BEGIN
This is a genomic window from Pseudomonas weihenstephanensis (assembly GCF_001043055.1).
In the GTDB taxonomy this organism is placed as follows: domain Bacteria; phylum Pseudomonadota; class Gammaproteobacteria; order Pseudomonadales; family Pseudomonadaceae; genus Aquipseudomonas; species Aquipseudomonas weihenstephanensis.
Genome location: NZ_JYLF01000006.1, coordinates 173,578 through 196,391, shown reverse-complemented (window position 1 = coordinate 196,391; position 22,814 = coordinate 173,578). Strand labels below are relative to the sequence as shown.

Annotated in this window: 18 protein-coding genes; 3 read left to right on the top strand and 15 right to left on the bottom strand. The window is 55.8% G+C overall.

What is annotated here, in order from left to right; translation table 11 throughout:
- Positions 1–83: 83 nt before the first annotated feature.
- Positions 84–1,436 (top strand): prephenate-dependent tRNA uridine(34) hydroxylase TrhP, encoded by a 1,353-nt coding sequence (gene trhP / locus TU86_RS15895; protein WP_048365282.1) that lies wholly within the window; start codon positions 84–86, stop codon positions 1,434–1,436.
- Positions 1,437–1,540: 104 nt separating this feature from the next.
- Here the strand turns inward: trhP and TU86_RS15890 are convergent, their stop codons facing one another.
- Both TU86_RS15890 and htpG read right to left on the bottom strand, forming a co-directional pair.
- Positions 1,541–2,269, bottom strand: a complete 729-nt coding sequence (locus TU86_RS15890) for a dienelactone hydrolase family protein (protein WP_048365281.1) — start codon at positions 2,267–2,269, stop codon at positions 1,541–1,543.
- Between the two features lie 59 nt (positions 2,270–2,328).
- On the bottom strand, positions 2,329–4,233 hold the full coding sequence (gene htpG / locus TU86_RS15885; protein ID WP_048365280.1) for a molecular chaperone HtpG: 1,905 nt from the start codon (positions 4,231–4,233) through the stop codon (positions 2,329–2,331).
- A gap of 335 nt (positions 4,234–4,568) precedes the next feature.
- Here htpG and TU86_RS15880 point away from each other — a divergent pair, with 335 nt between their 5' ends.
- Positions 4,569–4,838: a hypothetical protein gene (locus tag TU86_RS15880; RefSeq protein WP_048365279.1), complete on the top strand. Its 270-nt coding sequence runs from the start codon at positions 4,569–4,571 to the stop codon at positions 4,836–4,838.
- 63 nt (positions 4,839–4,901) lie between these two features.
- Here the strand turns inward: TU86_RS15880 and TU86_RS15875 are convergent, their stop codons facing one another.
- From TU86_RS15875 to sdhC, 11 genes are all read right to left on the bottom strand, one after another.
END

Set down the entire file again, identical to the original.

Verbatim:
This is a genomic window from Pseudomonas weihenstephanensis (assembly GCF_001043055.1).
In the GTDB taxonomy this organism is placed as follows: domain Bacteria; phylum Pseudomonadota; class Gammaproteobacteria; order Pseudomonadales; family Pseudomonadaceae; genus Aquipseudomonas; species Aquipseudomonas weihenstephanensis.
Genome location: NZ_JYLF01000006.1, coordinates 173,578 through 196,391, shown reverse-complemented (window position 1 = coordinate 196,391; position 22,814 = coordinate 173,578). Strand labels below are relative to the sequence as shown.

Annotated in this window: 18 protein-coding genes; 3 read left to right on the top strand and 15 right to left on the bottom strand. The window is 55.8% G+C overall.

What is annotated here, in order from left to right; translation table 11 throughout:
- Positions 1–83: 83 nt before the first annotated feature.
- Positions 84–1,436 (top strand): prephenate-dependent tRNA uridine(34) hydroxylase TrhP, encoded by a 1,353-nt coding sequence (gene trhP / locus TU86_RS15895; protein WP_048365282.1) that lies wholly within the window; start codon positions 84–86, stop codon positions 1,434–1,436.
- Positions 1,437–1,540: 104 nt separating this feature from the next.
- Here the strand turns inward: trhP and TU86_RS15890 are convergent, their stop codons facing one another.
- Both TU86_RS15890 and htpG read right to left on the bottom strand, forming a co-directional pair.
- Positions 1,541–2,269, bottom strand: a complete 729-nt coding sequence (locus TU86_RS15890) for a dienelactone hydrolase family protein (protein WP_048365281.1) — start codon at positions 2,267–2,269, stop codon at positions 1,541–1,543.
- Between the two features lie 59 nt (positions 2,270–2,328).
- On the bottom strand, positions 2,329–4,233 hold the full coding sequence (gene htpG / locus TU86_RS15885; protein ID WP_048365280.1) for a molecular chaperone HtpG: 1,905 nt from the start codon (positions 4,231–4,233) through the stop codon (positions 2,329–2,331).
- A gap of 335 nt (positions 4,234–4,568) precedes the next feature.
- Here htpG and TU86_RS15880 point away from each other — a divergent pair, with 335 nt between their 5' ends.
- Positions 4,569–4,838: a hypothetical protein gene (locus tag TU86_RS15880; RefSeq protein WP_048365279.1), complete on the top strand. Its 270-nt coding sequence runs from the start codon at positions 4,569–4,571 to the stop codon at positions 4,836–4,838.
- 63 nt (positions 4,839–4,901) lie between these two features.
- Here the strand turns inward: TU86_RS15880 and TU86_RS15875 are convergent, their stop codons facing one another.
- From TU86_RS15875 to sdhC, 11 genes are all read right to left on the bottom strand, one after another.